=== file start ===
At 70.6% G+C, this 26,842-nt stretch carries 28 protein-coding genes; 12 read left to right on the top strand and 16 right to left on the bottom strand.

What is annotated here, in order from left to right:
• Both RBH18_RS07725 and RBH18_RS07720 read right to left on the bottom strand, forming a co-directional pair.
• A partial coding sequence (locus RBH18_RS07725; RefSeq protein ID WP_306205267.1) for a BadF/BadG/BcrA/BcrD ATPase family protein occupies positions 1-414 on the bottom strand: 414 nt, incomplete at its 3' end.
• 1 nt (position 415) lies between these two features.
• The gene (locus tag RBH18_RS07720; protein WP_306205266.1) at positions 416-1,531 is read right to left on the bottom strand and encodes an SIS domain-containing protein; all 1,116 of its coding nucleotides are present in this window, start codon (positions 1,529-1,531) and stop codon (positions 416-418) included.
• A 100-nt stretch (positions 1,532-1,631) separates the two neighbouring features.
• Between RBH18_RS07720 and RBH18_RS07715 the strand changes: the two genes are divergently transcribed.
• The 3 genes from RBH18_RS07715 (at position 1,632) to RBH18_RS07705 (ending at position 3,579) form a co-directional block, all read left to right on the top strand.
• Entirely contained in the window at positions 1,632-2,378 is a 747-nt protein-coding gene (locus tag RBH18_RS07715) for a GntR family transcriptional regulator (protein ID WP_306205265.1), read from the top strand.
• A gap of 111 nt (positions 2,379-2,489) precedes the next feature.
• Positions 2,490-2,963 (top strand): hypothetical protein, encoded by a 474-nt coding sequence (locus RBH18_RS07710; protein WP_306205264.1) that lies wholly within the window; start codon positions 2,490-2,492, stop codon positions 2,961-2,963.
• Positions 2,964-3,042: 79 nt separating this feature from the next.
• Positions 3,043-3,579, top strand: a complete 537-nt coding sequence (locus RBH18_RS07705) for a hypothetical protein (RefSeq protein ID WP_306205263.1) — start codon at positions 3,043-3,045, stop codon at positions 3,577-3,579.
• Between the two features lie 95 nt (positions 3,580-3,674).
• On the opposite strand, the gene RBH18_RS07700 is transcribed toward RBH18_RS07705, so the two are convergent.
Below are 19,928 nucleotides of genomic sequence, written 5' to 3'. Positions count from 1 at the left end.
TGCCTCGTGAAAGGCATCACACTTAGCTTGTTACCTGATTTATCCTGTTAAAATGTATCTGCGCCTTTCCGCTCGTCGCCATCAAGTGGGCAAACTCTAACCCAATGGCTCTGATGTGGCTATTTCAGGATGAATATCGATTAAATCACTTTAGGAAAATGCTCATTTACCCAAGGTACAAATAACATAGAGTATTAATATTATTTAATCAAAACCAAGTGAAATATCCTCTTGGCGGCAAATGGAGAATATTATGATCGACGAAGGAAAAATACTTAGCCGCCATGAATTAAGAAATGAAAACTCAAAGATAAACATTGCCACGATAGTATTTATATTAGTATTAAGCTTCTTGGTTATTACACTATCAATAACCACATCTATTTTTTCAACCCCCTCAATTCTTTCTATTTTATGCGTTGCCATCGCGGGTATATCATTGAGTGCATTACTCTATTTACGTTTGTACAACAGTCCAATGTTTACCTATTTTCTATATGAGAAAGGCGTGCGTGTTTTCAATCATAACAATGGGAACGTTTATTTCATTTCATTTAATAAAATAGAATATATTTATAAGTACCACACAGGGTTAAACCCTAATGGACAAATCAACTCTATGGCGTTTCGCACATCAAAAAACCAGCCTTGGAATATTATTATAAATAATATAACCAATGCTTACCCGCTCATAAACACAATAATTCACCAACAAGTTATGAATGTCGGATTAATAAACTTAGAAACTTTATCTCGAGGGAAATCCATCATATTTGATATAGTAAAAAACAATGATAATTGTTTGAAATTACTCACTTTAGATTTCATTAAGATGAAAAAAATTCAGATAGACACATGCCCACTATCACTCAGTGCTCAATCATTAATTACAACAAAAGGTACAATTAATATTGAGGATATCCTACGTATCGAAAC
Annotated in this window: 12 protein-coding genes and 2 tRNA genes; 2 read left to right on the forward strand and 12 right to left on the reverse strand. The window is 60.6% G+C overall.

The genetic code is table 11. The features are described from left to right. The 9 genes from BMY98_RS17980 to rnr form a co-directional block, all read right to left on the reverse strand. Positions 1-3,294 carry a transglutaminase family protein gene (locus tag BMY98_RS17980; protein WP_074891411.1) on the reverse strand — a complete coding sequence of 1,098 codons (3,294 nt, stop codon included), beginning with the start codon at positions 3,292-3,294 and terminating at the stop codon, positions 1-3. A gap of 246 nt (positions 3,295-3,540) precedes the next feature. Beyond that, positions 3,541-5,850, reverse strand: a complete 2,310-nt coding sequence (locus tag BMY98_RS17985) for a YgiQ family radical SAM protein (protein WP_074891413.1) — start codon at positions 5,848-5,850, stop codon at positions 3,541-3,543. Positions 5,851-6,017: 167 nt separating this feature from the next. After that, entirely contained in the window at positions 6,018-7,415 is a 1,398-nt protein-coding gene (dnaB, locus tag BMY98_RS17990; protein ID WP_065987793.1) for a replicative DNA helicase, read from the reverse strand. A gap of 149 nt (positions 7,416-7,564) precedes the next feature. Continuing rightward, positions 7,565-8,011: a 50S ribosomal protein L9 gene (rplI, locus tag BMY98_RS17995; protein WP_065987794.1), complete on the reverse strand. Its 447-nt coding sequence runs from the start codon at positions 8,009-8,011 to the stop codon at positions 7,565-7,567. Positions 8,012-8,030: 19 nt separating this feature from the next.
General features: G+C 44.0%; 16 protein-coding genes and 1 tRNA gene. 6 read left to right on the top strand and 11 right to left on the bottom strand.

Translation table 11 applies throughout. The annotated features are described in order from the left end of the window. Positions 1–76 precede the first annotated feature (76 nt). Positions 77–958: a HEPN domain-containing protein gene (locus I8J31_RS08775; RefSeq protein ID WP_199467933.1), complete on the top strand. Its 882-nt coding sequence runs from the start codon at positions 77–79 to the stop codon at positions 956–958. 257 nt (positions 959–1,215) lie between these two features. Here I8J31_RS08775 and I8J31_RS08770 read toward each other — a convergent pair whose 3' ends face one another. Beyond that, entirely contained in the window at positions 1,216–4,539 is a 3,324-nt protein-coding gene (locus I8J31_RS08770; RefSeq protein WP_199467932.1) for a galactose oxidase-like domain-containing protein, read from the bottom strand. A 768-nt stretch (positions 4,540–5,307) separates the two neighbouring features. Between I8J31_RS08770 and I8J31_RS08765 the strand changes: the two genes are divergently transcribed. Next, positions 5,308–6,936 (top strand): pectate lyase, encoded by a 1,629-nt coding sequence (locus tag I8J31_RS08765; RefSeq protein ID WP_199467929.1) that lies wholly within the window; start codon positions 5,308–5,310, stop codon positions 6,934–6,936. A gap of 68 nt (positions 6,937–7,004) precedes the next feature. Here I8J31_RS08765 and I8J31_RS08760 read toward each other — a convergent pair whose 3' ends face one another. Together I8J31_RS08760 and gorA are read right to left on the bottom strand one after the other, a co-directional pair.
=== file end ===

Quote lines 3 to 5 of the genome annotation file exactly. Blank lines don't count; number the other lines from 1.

• Both RBH18_RS07725 and RBH18_RS07720 read right to left on the bottom strand, forming a co-directional pair.
• A partial coding sequence (locus RBH18_RS07725; RefSeq protein ID WP_306205267.1) for a BadF/BadG/BcrA/BcrD ATPase family protein occupies positions 1-414 on the bottom strand: 414 nt, incomplete at its 3' end.
• 1 nt (position 415) lies between these two features.